Larger wine glasses may lead people to drink more: study
Serving wine in larger glasses may encourage people to drink more, even when the amount of the drink remains the same, a new study suggests
London: Serving wine in larger glasses may encourage people to drink more, even when the amount of the drink remains the same, a new study suggests.
Researchers from University of Cambridge and University of Bristol in the UK found that increasing the size of wine glasses led to an almost 10 per cent increase in sales.
Alcohol consumption is one of the leading risk factors for disease and has been linked to conditions such as type 2 diabetes, cancer and liver disease.
Researchers carried out the study in The Pint Shop in Cambridge from mid-March to early July last year. The establishment has separate bar and restaurant areas, both selling food and drink.
Wine (in 125 millilitres or 175 millilitres servings) could be purchased by the glass, which was usually a standard 300 millilitres size.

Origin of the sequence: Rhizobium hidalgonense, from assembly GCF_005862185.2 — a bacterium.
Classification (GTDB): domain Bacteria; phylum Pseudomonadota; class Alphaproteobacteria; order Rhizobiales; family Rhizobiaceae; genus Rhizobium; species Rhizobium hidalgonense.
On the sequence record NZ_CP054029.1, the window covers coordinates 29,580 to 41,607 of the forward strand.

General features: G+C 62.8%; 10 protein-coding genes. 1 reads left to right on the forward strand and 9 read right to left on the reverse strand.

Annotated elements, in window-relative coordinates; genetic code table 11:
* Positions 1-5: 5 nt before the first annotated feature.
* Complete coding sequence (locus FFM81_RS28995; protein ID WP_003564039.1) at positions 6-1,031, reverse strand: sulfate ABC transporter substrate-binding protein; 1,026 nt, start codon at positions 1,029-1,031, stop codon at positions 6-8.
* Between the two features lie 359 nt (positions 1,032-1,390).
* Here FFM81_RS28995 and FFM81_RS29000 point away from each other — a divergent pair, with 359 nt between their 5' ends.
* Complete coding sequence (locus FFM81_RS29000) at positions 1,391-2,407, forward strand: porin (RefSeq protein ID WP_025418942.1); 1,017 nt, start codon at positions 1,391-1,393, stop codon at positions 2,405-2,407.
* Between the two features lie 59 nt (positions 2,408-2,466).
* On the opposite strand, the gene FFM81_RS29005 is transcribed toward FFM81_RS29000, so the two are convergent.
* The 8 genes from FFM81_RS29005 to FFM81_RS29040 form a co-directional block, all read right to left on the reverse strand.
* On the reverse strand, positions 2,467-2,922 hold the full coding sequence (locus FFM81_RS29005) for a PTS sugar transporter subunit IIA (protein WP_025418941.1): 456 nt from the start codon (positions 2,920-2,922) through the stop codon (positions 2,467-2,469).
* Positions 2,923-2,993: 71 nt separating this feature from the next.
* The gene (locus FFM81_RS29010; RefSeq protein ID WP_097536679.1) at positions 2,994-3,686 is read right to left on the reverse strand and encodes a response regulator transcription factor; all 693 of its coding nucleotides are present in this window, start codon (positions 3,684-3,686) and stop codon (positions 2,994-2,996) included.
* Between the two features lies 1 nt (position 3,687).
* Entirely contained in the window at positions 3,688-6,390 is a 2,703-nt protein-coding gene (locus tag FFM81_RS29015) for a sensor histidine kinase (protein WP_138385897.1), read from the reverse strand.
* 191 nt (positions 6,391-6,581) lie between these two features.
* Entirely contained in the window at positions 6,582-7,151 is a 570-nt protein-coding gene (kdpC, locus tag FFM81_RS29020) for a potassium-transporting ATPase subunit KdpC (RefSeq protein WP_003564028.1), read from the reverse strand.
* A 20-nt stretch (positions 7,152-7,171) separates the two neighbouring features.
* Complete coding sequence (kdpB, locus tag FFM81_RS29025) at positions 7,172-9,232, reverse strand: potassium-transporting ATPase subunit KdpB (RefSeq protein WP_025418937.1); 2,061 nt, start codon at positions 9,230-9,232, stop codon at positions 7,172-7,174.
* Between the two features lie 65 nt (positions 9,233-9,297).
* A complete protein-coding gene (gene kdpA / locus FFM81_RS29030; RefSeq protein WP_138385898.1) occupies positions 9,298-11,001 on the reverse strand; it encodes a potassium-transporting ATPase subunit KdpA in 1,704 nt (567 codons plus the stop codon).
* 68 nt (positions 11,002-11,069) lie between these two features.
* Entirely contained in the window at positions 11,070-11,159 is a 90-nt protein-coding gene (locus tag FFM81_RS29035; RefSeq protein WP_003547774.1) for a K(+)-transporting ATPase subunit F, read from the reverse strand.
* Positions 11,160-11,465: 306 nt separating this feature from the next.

Over the course of a 16-week period, the owners of the establishment changed the size of the wine glasses at fortnightly intervals, alternating between the standard (300 millilitres) size, and larger (370 millilitres) and (250 millilitres) glasses.
Researchers found that the volume of wine purchased daily was 9.4 per cent higher when sold in larger glasses compared to standard-sized glasses.
This effect was mainly driven by sales in the bar area, which saw an increase in sales of 14.4 per cent, compared to an 8.2 per cent increase in sales in the restaurant, researchers said.
The findings were inconclusive as to whether sales were different with smaller compared to standard-sized glasses, they said.
"We found that increasing the size of wine glasses, even without increasing the amount of wine, leads people to drink more," said Rachel Pechey from Cambridge.
"It is not obvious why this should be the case, but one reason may be that larger glasses change our perceptions of the amount of wine, leading us to drink faster and order more," said Pechey.
"But it is interesting that we did not see the opposite effect when we switched to smaller wine glasses," she said. The findings were published in the journal BMC Public Health.